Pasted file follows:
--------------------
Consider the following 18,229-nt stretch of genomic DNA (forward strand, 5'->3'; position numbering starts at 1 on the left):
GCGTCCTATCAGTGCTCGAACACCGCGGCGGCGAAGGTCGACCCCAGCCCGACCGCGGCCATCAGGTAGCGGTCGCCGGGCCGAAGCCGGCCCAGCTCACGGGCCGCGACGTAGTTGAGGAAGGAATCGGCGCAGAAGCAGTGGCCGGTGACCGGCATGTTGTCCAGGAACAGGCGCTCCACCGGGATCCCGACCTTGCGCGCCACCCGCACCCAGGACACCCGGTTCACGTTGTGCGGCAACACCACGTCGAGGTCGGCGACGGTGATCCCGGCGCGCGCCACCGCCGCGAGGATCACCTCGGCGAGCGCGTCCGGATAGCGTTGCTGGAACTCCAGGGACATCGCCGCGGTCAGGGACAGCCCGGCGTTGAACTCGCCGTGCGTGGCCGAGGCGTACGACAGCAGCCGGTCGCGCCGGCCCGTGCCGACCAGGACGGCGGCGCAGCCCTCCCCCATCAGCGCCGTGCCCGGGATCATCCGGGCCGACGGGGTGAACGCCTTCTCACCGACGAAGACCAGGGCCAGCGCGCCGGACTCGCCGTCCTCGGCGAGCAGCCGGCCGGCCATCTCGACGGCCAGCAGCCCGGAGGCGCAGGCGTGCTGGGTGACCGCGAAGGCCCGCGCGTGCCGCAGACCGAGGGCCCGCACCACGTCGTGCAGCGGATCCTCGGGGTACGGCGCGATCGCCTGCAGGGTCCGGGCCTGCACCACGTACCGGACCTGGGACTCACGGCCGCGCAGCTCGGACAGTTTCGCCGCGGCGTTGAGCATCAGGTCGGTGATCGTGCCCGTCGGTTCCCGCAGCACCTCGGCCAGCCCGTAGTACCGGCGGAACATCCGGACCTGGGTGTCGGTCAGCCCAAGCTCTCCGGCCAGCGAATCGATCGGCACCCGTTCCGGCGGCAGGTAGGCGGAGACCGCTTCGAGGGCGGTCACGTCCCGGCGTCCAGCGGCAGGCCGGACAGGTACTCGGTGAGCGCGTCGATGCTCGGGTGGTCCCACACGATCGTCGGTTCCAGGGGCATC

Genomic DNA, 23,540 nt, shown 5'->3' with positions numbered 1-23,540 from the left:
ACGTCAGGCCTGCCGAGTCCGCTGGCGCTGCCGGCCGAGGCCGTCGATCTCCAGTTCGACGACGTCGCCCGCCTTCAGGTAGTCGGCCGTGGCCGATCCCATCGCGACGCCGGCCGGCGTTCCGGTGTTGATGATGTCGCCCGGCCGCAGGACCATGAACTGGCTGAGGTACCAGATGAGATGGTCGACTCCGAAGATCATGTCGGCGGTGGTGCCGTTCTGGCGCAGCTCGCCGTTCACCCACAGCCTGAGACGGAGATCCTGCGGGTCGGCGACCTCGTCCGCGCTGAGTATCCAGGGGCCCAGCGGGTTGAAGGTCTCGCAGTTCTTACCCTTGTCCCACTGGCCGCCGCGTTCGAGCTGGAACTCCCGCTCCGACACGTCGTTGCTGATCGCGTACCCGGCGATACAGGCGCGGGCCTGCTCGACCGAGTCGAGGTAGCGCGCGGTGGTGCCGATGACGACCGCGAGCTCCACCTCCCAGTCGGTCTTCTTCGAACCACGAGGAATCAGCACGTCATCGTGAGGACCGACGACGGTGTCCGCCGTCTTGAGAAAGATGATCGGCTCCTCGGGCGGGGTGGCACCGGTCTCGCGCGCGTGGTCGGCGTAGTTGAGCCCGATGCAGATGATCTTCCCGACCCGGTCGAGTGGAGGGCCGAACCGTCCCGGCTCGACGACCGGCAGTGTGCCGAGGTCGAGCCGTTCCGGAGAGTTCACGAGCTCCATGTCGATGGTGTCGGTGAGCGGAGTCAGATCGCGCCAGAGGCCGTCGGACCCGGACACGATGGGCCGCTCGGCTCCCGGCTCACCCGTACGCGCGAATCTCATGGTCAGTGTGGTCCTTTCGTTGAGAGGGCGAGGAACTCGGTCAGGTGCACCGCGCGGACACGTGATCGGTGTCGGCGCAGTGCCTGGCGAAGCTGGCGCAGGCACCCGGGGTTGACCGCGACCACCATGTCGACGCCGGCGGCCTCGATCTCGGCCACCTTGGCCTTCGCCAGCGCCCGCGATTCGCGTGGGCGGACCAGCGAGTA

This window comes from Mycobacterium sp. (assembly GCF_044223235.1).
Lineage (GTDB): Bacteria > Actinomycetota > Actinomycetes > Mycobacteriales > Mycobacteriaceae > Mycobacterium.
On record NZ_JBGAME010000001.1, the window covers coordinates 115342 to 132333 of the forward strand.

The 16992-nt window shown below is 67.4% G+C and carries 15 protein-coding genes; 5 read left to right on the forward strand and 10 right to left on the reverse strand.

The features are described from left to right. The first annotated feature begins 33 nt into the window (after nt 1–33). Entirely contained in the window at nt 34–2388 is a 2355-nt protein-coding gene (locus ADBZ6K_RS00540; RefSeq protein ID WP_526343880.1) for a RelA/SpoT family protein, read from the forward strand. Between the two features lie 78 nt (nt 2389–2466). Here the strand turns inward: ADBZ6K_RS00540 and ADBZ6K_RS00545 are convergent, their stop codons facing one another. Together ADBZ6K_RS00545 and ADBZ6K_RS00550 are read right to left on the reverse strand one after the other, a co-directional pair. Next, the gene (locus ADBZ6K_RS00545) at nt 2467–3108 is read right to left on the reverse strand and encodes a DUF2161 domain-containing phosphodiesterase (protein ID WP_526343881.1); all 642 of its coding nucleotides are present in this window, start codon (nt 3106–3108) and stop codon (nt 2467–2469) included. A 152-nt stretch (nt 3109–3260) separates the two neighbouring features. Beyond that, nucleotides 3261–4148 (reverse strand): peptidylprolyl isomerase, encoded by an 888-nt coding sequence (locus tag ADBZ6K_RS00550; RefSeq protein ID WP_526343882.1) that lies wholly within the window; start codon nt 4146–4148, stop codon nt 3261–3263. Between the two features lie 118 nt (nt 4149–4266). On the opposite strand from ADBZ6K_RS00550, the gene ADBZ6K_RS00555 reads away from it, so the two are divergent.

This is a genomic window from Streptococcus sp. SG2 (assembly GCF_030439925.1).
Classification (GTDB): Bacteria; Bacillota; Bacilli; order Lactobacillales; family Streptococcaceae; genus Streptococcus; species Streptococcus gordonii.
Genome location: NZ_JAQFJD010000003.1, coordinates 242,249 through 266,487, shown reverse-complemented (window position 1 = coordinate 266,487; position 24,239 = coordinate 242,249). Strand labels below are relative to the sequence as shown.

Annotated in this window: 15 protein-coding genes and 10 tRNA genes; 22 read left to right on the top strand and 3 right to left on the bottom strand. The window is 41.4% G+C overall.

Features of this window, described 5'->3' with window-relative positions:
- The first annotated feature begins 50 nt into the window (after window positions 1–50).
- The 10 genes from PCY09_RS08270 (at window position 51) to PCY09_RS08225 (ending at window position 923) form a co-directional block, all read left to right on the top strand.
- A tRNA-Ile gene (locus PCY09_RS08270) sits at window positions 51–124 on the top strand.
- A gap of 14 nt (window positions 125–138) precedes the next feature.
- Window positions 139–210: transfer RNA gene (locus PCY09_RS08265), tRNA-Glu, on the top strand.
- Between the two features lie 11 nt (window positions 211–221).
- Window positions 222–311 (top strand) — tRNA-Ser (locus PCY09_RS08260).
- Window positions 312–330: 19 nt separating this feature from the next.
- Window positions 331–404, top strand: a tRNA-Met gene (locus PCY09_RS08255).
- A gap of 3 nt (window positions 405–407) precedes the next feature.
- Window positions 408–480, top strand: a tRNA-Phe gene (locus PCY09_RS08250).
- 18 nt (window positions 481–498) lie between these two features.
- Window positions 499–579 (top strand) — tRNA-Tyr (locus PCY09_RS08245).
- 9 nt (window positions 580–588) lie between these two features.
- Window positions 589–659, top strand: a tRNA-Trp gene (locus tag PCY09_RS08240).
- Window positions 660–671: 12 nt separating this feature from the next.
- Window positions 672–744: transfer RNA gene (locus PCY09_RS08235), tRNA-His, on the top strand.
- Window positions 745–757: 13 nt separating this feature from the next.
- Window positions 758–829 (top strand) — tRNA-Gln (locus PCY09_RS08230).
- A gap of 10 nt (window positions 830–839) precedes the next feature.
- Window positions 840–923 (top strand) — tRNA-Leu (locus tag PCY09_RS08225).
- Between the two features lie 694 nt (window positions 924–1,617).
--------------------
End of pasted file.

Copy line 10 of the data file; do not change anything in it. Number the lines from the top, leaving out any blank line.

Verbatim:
This is a genomic window from Streptococcus sp. SG2 (assembly GCF_030439925.1).